If this is what should be expected over a long time period, what should be expected on the short time-scale available for comparison to the satellite or radiosonde records? This period, 1979 to present, has seen a fair bit of warming, but also a number of big El Niño events and volcanic eruptions which clearly add noise to any potential signal. In comparing the real world with models, these sources of additional variability must be taken into account. It’s straightforward for the volcanic signal, since many simulations of the 20th century done in support of the IPCC report included volcanic forcing. However, the occurrence of El Niño events in any model simulation is uncorrelated with their occurrence in the real world and so special care is needed to estimate their impact.

Additionally, it’s important to make a good estimate of the uncertainty in the observations. This is not simply the uncertainty in estimating the linear trend, but the more systematic uncertainty due to processing problems, drifts and other biases. One estimate of that error for the MSU 2 product (a weighted average of tropospheric+lower stratospheric trends) is that two different groups (UAH and RSS) come up with a range of tropical trends of 0.048 to 0.133 °C/decade – a much larger difference than the simple uncertainty in the trend. In the radiosonde records, there is additional uncertainty due to adjustments to correct for various biases. This is an ongoing project (see RAOBCORE for instance).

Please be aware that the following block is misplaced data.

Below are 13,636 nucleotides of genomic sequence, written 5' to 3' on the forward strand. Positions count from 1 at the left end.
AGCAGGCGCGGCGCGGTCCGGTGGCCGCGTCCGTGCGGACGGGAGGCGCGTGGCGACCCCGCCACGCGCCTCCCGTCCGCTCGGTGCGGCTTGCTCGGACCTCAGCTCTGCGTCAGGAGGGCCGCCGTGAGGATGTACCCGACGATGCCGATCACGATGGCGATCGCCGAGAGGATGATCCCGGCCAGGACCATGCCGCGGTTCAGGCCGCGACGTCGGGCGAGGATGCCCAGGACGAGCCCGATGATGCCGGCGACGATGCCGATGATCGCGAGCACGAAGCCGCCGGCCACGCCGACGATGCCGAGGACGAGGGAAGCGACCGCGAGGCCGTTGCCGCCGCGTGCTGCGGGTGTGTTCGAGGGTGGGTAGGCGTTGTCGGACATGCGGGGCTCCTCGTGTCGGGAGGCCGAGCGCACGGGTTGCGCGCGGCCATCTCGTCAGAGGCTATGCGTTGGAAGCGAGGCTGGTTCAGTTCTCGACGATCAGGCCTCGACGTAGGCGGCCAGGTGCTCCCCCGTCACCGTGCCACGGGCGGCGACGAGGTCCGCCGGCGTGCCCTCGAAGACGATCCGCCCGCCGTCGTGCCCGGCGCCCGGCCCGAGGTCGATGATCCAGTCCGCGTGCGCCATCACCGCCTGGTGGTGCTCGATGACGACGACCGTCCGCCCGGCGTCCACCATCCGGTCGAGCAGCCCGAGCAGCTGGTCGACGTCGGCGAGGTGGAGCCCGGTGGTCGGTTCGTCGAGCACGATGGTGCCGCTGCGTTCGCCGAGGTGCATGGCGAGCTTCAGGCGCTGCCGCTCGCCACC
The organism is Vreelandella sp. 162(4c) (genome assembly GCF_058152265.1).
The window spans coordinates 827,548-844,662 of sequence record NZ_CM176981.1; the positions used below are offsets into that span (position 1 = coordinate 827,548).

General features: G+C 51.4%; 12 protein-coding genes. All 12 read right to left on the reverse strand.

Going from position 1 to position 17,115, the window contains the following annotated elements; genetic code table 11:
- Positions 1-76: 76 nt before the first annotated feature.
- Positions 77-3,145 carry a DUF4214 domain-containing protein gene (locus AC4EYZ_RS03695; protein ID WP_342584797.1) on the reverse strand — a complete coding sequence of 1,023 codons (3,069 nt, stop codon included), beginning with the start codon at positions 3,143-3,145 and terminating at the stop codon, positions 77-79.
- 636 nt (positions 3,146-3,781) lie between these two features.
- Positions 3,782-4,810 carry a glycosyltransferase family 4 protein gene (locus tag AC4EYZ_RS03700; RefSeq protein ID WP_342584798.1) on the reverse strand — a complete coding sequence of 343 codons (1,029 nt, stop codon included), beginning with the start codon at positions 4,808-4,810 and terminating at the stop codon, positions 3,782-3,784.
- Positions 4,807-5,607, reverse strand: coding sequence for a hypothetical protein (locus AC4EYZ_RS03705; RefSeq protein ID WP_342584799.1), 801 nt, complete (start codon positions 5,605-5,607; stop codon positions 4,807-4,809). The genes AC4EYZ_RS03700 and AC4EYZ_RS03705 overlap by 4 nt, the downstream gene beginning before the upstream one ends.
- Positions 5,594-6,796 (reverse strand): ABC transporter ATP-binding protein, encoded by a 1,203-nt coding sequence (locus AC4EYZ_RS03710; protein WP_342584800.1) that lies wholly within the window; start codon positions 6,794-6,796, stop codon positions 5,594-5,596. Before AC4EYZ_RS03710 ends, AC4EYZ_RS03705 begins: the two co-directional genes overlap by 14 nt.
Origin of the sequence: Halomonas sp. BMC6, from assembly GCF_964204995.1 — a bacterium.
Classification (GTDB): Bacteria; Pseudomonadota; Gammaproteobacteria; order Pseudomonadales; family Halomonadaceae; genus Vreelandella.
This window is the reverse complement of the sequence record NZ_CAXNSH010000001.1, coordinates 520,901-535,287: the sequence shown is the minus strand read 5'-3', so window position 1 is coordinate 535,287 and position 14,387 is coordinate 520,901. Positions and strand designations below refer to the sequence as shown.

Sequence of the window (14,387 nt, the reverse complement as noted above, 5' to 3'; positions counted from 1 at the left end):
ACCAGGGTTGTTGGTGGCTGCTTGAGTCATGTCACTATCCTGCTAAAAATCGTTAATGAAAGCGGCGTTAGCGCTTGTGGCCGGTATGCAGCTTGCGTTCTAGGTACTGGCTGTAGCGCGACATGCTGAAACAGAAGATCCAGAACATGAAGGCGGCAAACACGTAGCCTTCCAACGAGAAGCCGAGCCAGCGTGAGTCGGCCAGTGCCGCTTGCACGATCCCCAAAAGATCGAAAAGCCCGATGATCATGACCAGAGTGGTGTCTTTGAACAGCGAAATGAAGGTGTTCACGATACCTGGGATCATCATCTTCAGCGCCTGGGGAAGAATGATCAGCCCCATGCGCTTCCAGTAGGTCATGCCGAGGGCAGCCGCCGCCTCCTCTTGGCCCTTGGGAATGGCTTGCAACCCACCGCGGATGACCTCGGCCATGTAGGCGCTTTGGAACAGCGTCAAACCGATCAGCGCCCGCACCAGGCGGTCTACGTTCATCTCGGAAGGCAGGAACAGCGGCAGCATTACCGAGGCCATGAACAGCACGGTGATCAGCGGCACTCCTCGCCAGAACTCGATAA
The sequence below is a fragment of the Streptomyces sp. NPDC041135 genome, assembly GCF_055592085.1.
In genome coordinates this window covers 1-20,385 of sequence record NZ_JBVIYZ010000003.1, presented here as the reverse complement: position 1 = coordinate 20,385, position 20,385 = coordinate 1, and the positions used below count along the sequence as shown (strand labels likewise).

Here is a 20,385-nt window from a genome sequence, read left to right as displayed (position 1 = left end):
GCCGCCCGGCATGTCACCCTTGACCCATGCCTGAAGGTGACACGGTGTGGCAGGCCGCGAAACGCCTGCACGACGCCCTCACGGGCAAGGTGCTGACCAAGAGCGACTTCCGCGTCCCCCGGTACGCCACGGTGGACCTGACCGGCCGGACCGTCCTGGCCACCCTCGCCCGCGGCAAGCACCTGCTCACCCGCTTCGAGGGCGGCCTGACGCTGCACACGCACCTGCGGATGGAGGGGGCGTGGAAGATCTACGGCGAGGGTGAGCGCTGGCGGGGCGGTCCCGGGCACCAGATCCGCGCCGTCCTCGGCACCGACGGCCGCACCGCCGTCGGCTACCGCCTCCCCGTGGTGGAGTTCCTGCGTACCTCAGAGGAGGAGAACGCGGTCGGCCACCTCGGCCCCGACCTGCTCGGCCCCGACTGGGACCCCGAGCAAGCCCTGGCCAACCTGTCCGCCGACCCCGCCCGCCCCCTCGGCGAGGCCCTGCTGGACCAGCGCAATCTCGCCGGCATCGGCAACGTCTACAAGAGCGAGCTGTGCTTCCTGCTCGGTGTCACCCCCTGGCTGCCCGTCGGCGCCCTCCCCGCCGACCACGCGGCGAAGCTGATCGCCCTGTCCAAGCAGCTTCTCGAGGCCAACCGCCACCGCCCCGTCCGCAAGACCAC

So what do Douglass et al come up with?



Superficially it seems clear that there is a separation between the models and the observations, but let’s look more closely….

First, note that the observations aren’t shown with any uncertainty at all, not even the uncertainty in defining a linear trend – (roughly 0.1°C/dec). Secondly, the offsets between UAH, RSS and UMD should define the minimum systematic uncertainty in the satellite observations, which therefore would overlap with the model ‘uncertainty’. The sharp eyed among you will notice that the satellite estimates (even UAH Correction: the UAH trends are consistent (see comments)) – which are basically weighted means of the vertical temperature profiles – are also apparently inconsistent with the selected radiosonde estimates (you can’t get a weighted mean trend larger than any of the individual level trends!).

It turns out that the radiosonde data used in this paper (version 1.2 of the RAOBCORE data) does not have the full set of adjustments. Subsequent to that dataset being put together (Haimberger, 2007), two newer versions have been developed (v1.3 and v1.4) which do a better, but still not perfect, job, and additionally have much larger amplification with height. For instance, look at version 1.4:

The authors of Douglass et al were given this last version along with the one they used, yet they only decided to show the first (the one with the smallest tropical trend) without any additional comment even though they knew their results would be less clear.

But more egregious by far is the calculation of the model uncertainty itself. Their description of that calculation is as follows: